The following two excerpts have been re-posted from the A Husk of Meaning art blog addressing Art and Aesthetics. David Leeds touched on qualities found in the paintings of Morandi and Diebenkorn that I am trying to achieve in my recent work. Through intense focus on form and subtle value changes Morandi conveys a sense of peace and tranquility in his sublime still-lifes. Leeds pinpoints my long-time attraction to Diebenkorn’s work – his concentrated exploration of place and focus on the physical world around him. Whether painting abstractly or representationally Diebonkorn’s paintings are filled with light and space. There is a sense of familiarity these are places he knows and has spent time in.
“Still lifes are invariably about architecture, relationships and intimacy. Morandi has squeezed out the background to focus intensely on the formal relationships of the objects, and the light that models them. He has abstracted these common house-hold objects by taking away their labels, and washing away their reflections. These are quite the opposite of ‘Impressionistic” renderings of one exact moment. The forms emerge from an unspecific source of light. Like Cezanne, they are highly ‘Post Impressionist”, in that they attempt to find and portray the underlining, basic, and universal structure of the world. Morandi, like Cezanne, ” gave up the sweetness of the flesh for the cold force that binds the universe.” Morandi’s visual process is a slowing down of perception, and he forces the same patient, intense focus upon us, as observers. Morandi also said, ” I am essentially a painter of the kind of still life that communicates a sense of tranquility and privacy, moods which I have always valued above all else.”’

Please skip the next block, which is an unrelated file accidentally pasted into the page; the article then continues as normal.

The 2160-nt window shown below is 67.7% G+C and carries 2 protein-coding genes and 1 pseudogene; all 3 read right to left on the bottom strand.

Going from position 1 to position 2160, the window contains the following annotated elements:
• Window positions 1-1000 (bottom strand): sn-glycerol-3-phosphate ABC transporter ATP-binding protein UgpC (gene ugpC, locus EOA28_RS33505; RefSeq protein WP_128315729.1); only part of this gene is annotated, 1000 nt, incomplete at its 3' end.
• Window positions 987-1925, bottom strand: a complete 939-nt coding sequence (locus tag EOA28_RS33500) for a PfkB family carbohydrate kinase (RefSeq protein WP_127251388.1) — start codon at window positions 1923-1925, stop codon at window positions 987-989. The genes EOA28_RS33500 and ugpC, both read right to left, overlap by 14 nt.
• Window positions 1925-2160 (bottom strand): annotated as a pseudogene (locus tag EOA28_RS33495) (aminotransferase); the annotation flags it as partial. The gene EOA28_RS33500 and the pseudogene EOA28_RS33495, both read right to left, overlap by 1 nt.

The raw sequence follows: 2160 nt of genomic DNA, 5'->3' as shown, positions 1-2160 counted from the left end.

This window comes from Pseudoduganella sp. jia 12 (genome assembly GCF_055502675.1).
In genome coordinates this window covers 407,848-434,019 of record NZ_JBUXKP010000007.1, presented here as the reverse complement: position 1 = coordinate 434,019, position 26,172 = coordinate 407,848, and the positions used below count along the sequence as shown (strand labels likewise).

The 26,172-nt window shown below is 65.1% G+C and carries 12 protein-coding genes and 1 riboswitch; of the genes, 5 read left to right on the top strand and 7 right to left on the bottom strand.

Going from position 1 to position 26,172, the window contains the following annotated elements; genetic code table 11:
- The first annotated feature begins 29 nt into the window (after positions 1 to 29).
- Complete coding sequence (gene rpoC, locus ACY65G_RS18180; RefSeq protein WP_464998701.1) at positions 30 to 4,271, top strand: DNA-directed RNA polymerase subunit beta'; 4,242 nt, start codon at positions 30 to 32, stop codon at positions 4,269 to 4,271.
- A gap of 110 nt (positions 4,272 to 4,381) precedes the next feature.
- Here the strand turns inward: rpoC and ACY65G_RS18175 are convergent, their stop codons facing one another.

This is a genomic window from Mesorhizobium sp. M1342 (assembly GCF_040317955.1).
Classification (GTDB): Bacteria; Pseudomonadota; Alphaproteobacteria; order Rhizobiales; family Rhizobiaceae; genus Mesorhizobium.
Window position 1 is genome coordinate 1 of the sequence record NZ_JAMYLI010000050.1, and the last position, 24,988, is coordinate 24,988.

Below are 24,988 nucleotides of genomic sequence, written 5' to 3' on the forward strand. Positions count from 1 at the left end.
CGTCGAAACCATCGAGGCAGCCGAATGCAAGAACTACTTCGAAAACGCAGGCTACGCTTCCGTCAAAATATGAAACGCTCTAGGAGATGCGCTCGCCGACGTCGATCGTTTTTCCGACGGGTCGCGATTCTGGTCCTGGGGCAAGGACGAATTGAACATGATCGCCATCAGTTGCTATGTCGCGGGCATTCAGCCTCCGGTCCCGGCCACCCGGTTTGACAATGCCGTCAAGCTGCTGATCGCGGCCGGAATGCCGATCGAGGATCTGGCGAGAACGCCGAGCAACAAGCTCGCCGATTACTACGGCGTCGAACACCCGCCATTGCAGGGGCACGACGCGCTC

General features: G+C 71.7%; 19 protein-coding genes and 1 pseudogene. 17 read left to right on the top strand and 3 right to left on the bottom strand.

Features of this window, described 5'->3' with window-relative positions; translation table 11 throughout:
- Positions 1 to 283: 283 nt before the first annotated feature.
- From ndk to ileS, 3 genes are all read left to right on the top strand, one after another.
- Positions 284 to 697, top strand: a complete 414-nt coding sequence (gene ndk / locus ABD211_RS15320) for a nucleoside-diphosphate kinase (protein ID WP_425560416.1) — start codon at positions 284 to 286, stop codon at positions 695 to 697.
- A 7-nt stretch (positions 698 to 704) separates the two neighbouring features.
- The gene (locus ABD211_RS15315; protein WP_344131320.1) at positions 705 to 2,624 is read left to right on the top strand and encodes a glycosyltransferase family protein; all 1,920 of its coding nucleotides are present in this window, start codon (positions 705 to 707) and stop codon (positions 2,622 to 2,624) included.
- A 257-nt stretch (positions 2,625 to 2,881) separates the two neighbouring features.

“There have certainly been painters, and I think first, of Cezanne and Monet, whose work so intensely and specifically explores and expresses a particular place in all its physical attributes. But I have rarely seen an artist whose work so consistently and dramatically takes on and inhabits the terroir where he works as Richard Diebenkorn. That he does this while most often working abstractly, is even more amazing. He imbued every canvas he ever did with the light, space, the wind, and the very air of the local atmosphere. I think he was hard wired to be unable to reflect anything but the physical world in front of him. He was a slave to the physical gestalt of his objective perceptions. Nor can I think of any oeuvre where abstraction was so rooted in objective reality.”